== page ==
Oseye Boyd

We are failing our girls. 

That’s pretty much the message of  “Pushout: The Criminalization of Black Girls in Schools,” airing at 9 p.m. March 26 on WFYI. I was able to get an advanced look at the documentary, and it’s heartbreaking. 

It opens with various scenes of adults abusing Black girls. In one scene it looks like a teacher is pulling a girl by her braid. A 5-year-old sits in handcuffs in another. 

Although the documentary focuses on the role of school, I say we are failing our students because we allow this to happen. We are complicit in the abuse our girls face because we often view our girls through the same negative lens. You probably don’t view your daughter this way, but you view so-and-so’s daughter this way. Not my daughter but that other girl. It’s OK when that girl gets into trouble. She deserved it. 

We don’t take the time to actually understand what’s going on with that girl and find out why she’s behaving as she does. Could it be trauma she masks with certain behaviors? Or,  maybe her behavior is misinterpreted. If we don’t take the time to look at our girls differently, how can those tasked with the job of educating them — especially when they come from a different cultural background — do so?

According to “Pushout,” there are four million teachers in the United States, and only 7% are African American. Black girls comprise 16% of the public school students. This disparity leads to a variety of problems between middle class white and often female teachers and Black girls. Consider these statistics about high school:

• Black female students are four times more likely to be arrested than their white female counterparts.

• Black girls are three times more likely to be referred to law enforcement than white girls.

• Black girls are the only group over-represented in all disciplinary categories — expulsions, suspensions, arrests, corporal punishment, referrals to law enforcement and restraint.

Also consider, the suicide rate for African American girls and boys under age 13 is about twice as high compared to white children of the same age.

We spend a lot of time focusing on the school to prison pipeline for Black boys, and rightfully so, but how much attention are we giving to our girls? It doesn’t have to be an either or mindset. We need to let our boys and girls know they are equally important and quit perpetuating this belief that males are more valuable than girls simply because of genitalia. We could stop this silly battle of the sexes before it even starts. 

The lack of attention to the plight of our girls shows how invisible our girls are. Oh, they’re visible when it comes to punishment, but not so much when it comes to showing them compassion, affection and empathy.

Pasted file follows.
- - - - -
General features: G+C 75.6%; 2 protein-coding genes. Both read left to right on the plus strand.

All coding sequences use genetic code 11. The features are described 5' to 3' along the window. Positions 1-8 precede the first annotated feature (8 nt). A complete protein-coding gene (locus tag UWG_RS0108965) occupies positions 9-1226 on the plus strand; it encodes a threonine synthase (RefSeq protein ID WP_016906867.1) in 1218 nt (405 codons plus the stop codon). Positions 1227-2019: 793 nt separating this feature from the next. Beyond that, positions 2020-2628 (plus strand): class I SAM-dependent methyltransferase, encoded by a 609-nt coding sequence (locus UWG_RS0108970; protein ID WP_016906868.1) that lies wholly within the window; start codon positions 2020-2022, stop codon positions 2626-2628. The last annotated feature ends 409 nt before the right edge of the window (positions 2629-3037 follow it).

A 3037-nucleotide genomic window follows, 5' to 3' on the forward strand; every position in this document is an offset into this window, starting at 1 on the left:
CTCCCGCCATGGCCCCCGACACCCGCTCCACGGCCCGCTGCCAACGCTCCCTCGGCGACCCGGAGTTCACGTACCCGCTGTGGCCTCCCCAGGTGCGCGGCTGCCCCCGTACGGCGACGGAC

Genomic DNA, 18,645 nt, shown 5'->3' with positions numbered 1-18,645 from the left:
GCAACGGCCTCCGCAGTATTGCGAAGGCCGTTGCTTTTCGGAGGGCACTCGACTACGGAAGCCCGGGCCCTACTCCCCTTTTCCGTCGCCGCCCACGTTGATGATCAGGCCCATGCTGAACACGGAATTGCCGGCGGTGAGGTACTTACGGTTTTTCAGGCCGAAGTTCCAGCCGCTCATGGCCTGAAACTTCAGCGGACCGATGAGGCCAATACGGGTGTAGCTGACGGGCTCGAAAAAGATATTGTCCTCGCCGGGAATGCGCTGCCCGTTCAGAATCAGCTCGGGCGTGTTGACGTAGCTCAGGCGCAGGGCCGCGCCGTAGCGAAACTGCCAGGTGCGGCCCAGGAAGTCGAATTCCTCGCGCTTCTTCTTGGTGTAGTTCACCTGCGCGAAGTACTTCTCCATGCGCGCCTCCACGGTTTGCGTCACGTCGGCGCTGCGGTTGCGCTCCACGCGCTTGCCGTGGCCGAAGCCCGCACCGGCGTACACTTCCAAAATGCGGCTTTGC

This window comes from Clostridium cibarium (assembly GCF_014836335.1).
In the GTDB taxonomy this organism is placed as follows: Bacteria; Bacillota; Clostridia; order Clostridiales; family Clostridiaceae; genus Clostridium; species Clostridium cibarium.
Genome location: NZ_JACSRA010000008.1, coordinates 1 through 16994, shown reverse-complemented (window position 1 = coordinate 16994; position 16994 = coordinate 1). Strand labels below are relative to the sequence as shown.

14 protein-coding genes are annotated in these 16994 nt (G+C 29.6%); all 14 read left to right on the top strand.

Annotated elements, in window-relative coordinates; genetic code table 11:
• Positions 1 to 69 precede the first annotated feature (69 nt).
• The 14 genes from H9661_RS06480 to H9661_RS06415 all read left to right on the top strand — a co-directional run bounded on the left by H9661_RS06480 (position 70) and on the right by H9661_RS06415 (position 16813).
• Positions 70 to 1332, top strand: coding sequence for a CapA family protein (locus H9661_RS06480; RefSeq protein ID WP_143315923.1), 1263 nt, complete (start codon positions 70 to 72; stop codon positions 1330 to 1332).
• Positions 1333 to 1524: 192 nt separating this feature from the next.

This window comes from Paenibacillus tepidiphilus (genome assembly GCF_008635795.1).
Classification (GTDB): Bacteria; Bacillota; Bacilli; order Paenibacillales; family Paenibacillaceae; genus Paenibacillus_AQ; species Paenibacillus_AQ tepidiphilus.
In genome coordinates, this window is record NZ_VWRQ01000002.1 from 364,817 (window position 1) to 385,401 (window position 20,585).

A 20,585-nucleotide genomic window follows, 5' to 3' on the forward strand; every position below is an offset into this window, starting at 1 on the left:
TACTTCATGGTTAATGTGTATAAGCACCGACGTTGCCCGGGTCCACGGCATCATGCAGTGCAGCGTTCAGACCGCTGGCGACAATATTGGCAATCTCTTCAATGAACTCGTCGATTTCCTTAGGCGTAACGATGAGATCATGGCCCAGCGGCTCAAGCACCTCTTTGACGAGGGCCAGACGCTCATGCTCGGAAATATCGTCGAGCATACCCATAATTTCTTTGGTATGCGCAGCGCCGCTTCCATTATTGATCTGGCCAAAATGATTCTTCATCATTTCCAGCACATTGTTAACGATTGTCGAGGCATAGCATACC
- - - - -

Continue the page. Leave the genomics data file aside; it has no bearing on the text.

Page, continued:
The documentary shares the story of Samaya, who after being disciplined by a teacher was left in the hallway. Seven years old at the time, she left school for two hours and walked along streets and highways. Samaya walked into a Walmart and was told she had to stay outside since she wasn’t with an adult. She then went to a restaurant to ask for a cup of water and only then was someone concerned enough to call the police. The police asked her age, and the caller said she was 12 — a full five years older than she was. (Black girls are often viewed and treated as older than they are. It’s a weird dynamic that confuses girls and removes the blame of their maltreatment from the adults.) The police dispatcher said since she didn’t seem upset it was OK for her to be alone.

The teacher bullied Samaya continuously. As she walked along a highway, Samaya contemplated suicide, thinking heaven would be better since no one wanted her. Up until this point, Samaya’s parents, trying to be good ones, trusted the teacher and took her side.

How many Samayas are out there? If she hadn’t gone missing for two hours, would her parents have ever caught the downward spiral in her behavior and made the connection, or would they have blamed Samaya and sealed her fate as a discipline problem?

It’s a critical time for our girls. We can’t let someone else decide the fate of our daughters. They don’t have all of the information or understand our historical and present-day trauma. Labels such as a sassy, loud, ghetto, smart aleck and ratchet reinforce negative gender and racist stereotypes. We don’t need patronizing professional development that reinforces the idea of the great white hope, either. We are failing our daughters if we continue to let culturally uneducated, racially insensitive teachers teach our girls. 

Samaya’s story ends well. So do the stories of other girls in the documentary. 

We can change this. We can mend the broken heart.

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